Given it costs a data furnisher precious time and money to report consumer account activity, why should they even bother? Well, the primary reason is that, if you’re in the business of extending credit to consumers, accurate credit reports that help paint a trusted picture of an applicant’s creditworthiness are worth their weight in gold. This information could help a business make better-informed decisions on who to extend credit to and who to decline. Making better decisions in this area could save a company a great deal of money by minimizing losses and how much time and money they need to spend on collection efforts.
Another reason to become a data furnisher is it provides a lender leverage in collecting the money it lends. If a consumer knows that their lender reports account activity to one or more of the credit bureaus, they may be more inclined to make consistent, on-time payments on their debt. If they don’t, a data furnisher can report their account as past due, which could adversely affect that consumer’s credit score and their ability to get more credit in the future.
ENTITIES THAT TYPICALLY REPORT INFORMATION TO CREDIT BUREAS
As mentioned, anyone who meets a credit bureau’s criteria, pays any associated fees, and follows reporting guidelines can technically become a data furnisher. But the truth is that, for many, even though they may qualify to furnish data, it may not make financial sense for them to do so.
Here are some typical data furnishers that are likely to report customer account information and activity:
ENTITIES THAT TYPICALLY DO NOT REPORT INFORMATION TO CREDIT BUREAS
These entities typically don’t report information to the major consumer credit bureaus. However, as mentioned, they always have the option of selling past-due accounts to a collection agency, and that agency could then report the debt as a collections account.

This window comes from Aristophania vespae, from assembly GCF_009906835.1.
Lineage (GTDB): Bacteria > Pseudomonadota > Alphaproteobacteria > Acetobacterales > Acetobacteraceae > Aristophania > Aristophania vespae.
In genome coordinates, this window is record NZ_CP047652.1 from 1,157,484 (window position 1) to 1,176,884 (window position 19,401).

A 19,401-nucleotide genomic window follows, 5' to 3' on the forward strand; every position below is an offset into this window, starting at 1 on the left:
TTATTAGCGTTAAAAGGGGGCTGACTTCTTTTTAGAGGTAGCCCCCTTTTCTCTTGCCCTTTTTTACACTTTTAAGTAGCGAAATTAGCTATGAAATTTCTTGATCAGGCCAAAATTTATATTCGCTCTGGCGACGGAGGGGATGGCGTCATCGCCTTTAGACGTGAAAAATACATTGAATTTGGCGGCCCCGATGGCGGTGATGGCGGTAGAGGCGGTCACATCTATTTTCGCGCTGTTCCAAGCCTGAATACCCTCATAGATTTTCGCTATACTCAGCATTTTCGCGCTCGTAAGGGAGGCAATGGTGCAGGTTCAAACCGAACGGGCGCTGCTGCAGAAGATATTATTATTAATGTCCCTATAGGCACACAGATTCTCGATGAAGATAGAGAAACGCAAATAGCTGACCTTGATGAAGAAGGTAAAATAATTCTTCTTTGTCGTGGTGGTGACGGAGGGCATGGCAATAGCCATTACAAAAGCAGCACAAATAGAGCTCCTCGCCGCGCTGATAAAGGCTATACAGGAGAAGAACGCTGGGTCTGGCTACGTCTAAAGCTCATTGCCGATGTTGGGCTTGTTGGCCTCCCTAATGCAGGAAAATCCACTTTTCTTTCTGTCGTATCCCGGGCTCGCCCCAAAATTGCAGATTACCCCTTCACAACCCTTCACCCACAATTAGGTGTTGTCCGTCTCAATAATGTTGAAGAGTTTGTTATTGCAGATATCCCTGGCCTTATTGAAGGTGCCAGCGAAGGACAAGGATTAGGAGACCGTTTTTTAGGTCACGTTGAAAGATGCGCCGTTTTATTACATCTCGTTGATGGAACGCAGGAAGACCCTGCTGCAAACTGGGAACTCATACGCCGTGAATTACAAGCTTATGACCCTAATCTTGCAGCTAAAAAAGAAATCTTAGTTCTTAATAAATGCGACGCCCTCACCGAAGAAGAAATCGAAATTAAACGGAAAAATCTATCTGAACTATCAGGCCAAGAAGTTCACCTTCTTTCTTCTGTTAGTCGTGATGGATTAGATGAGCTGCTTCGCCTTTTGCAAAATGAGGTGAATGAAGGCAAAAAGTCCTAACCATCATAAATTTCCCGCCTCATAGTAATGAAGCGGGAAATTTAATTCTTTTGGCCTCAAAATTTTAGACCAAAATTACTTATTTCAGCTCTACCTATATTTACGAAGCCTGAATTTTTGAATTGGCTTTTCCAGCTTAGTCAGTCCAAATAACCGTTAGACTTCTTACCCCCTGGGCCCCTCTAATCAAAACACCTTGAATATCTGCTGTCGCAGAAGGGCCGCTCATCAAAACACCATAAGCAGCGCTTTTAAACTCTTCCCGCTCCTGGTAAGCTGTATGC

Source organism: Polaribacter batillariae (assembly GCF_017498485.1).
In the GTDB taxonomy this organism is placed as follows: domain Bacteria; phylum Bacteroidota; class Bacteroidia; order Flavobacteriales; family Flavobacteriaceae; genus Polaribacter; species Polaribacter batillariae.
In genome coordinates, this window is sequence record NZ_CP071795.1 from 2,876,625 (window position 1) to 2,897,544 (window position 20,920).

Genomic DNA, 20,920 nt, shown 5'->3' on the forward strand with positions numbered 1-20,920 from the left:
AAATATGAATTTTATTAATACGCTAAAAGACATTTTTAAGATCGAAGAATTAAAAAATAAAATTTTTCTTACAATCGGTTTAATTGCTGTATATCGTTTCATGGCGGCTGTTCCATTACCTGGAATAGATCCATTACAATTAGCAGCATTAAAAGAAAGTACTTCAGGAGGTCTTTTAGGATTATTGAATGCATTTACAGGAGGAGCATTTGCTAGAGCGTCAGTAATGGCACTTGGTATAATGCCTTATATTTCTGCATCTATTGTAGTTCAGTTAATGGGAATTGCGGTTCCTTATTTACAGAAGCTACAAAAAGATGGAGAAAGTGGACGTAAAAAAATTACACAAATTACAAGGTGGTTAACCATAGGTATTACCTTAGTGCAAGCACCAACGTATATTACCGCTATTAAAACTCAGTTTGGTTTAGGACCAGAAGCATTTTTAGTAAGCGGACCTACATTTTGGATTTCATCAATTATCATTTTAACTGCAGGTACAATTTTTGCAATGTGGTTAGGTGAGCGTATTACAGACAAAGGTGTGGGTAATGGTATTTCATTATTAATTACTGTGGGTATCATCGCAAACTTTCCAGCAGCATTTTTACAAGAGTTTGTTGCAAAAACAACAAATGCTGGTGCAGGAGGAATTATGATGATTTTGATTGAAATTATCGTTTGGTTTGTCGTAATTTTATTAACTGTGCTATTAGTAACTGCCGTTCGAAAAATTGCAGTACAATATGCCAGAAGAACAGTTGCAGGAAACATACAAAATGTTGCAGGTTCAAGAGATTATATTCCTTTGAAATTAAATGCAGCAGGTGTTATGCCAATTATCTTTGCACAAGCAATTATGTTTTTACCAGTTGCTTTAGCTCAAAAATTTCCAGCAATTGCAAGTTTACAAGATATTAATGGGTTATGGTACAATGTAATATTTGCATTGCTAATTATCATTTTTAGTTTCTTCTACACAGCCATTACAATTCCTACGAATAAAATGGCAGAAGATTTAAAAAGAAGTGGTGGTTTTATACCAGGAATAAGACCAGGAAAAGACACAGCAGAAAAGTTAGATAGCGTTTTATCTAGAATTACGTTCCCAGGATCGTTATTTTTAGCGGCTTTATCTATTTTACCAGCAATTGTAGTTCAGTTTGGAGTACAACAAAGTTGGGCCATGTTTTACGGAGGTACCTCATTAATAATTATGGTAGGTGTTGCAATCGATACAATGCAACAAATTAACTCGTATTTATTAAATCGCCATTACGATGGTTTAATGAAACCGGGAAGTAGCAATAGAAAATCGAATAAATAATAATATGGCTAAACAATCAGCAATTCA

The fact that data furnishers report account activity for other potential creditors to see serves as incentive for consumers to make consistent, on-time payments. Just remember that, even though some creditors may not report your account activity to the credit bureaus, they might still affect your credit if they write off your account and sell it to a collection agency. So, it’s important to make every effort to make consistent, on-time payments to all of your creditors, not just the ones that are data furnishers.
After realizing he couldn’t pay back his outrageous film school student loans with rejection notices from Hollywood studios, Sean focused his screenwriting skills on scripting corporate videos. Videos led to marketing communications, which led to articles and, before he knew it, Sean was making a living as a writer. He continues to do so today by leveraging his expertise in credit, financial planning, wealth-building, and living your best life for Credit One Bank.